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Bob Moritz
Marshfield Clinic Research Foundation

manufacturer

Five, seven-point Likert-type items were used to measure how much a person notices and values the effort expended by a person or company to produce an object.  To be clear, the scale measures a general attitude about things that are made rather than being specific to a particular producer or product.

The scale has three, nine-point semantic differentials that measure how enduring and long-lasting a particular object is judged to be.  The scale appears to be most appropriate when used to describe physical objects (furniture, cars, electronics) rather than non-physical entities (emotions, faith, relationships).

A person’s attitude about a particular company’s reasons for producing “environmentally friendly” products is measured with five, seven-point items.  The emphasis in two of the items is on the “environmental friendliness” of some parts of the company’s products, with that phrase meaning that the unspecified components are either good for the environment or, at least, have less of a negative impact than conventional parts.

Four, nine-point uni-polar items are used to measure the degree to which a consumer believes that a particular pair of jeans is durable and well made.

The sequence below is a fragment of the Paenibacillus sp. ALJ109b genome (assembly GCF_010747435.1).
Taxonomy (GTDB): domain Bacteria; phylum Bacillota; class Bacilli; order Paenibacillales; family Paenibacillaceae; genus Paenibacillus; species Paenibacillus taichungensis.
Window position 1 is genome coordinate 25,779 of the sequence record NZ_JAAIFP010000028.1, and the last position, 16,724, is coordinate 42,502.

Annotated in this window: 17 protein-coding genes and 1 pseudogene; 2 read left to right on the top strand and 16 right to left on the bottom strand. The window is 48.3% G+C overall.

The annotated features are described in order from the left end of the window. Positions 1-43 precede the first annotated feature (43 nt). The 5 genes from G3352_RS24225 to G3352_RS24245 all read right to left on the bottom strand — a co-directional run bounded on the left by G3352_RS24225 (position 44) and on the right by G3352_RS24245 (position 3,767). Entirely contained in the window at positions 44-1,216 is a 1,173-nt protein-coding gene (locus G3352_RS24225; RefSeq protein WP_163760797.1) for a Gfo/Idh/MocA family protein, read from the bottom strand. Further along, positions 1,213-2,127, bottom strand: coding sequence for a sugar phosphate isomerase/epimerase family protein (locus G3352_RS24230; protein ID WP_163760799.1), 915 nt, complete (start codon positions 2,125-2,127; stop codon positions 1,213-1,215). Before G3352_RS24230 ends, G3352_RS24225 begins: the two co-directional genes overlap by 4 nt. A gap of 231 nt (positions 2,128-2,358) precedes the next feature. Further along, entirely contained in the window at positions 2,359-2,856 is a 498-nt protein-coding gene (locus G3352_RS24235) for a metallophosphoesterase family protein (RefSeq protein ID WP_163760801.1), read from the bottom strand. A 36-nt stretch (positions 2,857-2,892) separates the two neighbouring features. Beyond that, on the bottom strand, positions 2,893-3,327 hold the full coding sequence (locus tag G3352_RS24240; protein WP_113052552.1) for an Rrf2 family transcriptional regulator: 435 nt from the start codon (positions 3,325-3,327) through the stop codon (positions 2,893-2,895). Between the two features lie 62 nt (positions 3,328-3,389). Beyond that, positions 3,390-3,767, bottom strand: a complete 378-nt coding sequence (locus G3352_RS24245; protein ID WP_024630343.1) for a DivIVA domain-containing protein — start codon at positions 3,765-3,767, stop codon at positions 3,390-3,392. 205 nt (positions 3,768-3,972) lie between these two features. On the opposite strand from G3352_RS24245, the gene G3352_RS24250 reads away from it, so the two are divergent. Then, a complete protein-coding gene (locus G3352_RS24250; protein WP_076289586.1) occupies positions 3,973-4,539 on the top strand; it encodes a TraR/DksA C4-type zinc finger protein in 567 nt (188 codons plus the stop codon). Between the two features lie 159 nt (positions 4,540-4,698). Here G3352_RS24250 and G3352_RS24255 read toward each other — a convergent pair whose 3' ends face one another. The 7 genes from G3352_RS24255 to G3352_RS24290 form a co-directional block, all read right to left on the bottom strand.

A person's belief that a company is competent at making products that will perform as expected is measured with five, seven-point Likert-type items.

The scale has three, seven-point items that measure a person's overall attitude toward a country as well as the products that are made there.

Four, seven-point uni-polar items compose the scale and are intended to measure a consumer's overall opinion of the products that are manufactured in a particular country.

The degree to which a consumer believes a particular product has components that are tightly coupled (integration) rather than loosely coupled (combination) is measured with four, seven-point items.  More tightly coupled systems need specific components in order to operate properly and offer limited choice of components from different suppliers.  In contrast, loose couplings offer greater freedom to mix components from different suppliers. 

The degree to which a person believes that a brand has been made by a trustworthy company, is high quality, and is better than the competition is measured with three, five-point Likert-type items.

The degree to which a consumer believes that a company is able to develop new and useful products is measured in this scale with three, seven-point semantic differentials.